President Obama released his budget request for FY 2012 on Monday. While reducing discretionary spending to $1.344 trillion, the budget nevertheless totals $3.7 trillion in overall spending and projects a record deficit of nearly $1.6 trillion, thanks to rises in non-discretionary programs, including Social Security, Medicare and Medicaid. Sticking with his themes of education and innovation, Obama targeted the Department of Education and multiple science agencies for large budget increases, while making cuts to the Department of Defense and the Environmental Protection Agency.
The National Institutes of Health were tabbed for an increase of $745 million, bringing the total agency budget to almost $32 billion. Unfortunately, the 2.4% jump from the enacted FY10 level fails to mirror the projected 2.8% increase in Biomedical Research and Development Price Index (BRDPI) for 2011. Furthermore, though the NIH budget request is seemingly straight-forward at a first glance, a little digging muddies the picture, in particular regarding the recent controversy surrounding the proposed remodeling of the agency. The proposed National Center for the Advancement of Translational Science, though described in the NIH budget request summary as being an agency priority, did not receive a line item budget request. However, several of the programs to be incorporated into NCATS, including the Tropical and Neglected Disease (TRND) program and the newly-authorized Cures Acceleration Network, did receive specific budget requests. In addition, the National Center for Research Resources, in spite of its impending dissolution, submitted a budget request of $1.3 billion. The NIH budget request also projects a 2% decrease in Research Project Grant success rate, resulting in 228 fewer new competing grants. At the same time, the average grant size is expected to increase to $433,000, a jump of $16,000.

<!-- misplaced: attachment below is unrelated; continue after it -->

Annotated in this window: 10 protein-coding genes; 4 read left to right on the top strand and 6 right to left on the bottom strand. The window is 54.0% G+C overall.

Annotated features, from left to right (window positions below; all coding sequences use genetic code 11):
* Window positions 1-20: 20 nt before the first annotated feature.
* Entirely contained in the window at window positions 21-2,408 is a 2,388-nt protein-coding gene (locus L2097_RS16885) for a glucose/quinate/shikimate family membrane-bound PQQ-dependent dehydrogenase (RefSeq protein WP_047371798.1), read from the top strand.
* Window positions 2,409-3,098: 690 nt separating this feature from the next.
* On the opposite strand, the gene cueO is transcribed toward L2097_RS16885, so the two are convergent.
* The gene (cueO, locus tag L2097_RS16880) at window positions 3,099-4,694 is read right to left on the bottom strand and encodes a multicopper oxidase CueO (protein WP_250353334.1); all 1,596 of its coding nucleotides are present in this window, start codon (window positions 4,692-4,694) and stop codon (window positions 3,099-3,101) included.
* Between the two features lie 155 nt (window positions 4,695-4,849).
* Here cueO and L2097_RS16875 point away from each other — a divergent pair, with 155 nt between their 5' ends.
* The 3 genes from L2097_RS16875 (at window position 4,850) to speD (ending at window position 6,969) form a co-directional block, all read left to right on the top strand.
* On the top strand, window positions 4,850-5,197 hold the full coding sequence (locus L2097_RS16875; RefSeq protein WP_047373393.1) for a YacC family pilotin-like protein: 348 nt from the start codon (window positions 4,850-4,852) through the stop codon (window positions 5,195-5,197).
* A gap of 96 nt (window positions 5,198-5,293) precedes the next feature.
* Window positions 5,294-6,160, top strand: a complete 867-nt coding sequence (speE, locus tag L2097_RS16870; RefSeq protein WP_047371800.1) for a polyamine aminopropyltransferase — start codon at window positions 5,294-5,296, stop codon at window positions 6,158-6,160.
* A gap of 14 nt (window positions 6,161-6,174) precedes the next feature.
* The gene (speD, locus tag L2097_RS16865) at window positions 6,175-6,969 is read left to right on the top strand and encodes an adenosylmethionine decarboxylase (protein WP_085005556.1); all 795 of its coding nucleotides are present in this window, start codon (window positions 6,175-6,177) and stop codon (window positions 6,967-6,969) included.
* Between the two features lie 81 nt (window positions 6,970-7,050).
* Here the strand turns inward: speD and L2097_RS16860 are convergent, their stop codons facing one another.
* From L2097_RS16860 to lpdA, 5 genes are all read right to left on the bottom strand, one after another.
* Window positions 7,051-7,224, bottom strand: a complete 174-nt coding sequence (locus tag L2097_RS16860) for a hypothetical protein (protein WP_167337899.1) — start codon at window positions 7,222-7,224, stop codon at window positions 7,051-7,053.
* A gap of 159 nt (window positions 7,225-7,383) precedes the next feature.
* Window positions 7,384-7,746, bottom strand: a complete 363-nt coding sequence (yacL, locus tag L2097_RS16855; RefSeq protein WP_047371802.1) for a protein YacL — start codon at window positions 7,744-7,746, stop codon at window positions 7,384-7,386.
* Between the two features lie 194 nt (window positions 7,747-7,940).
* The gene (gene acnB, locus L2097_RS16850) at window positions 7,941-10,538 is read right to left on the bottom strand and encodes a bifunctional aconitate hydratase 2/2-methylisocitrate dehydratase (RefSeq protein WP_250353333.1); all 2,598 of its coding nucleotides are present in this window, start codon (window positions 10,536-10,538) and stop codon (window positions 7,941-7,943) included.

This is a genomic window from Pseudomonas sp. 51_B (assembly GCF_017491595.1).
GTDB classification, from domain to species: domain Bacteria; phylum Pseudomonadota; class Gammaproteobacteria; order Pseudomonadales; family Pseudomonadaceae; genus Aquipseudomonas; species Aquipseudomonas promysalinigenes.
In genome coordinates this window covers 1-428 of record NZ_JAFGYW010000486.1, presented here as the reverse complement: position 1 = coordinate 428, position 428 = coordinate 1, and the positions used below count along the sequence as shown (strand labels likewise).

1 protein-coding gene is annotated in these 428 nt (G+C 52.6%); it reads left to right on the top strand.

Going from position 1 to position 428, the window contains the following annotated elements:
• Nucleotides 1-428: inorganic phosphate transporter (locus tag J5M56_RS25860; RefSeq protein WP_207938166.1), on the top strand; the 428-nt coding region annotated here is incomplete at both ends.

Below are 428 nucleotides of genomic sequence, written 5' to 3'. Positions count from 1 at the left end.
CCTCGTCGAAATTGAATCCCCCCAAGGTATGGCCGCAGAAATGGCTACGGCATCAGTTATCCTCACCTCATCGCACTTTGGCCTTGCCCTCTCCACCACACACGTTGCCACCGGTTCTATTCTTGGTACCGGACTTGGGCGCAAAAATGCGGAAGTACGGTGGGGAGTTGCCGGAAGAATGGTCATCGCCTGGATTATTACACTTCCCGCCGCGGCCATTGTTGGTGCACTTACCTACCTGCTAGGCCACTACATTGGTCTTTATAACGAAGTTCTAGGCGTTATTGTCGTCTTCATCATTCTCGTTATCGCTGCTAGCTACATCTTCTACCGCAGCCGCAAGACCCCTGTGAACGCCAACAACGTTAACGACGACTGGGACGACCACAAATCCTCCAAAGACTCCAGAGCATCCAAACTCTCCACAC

Meanwhile, the National Science Foundation received $895 million more than in FY10, leaving the agency with a final budget of $7.767 billion for FY12. NSF Director Dr. Subra Suresh described the budget request as necessary “to maintain the agency’s position as the nation’s engine of innovation in science, engineering and science education.” At a breakout session following Dr. Suresh’s presentation, NSF Directorate of Biological Sciences Acting Assistant Director Joann Roskoski detailed several projects, including the Research at the Interface of the Biological, Mathematical and Physical Sciences (BioMaPS) program and the Cyberinfrastructure for 21st Century Science and Engineering (CIF21) program, that would involve trans-directorate collaboration, one of the “pillars” of Dr. Suresh’s vision for the NSF.
Congressional hearings on the FY12 budget are expected to begin in late February. However, Congress must first wrap up work on the FY11 budget before the March 4 expiration of the continuing resolution currently funding the government.
ASBMB will continue to monitor the situation both on Capitol Hill. Stay tuned to the ASBMB Policy Blotter for the latest updates!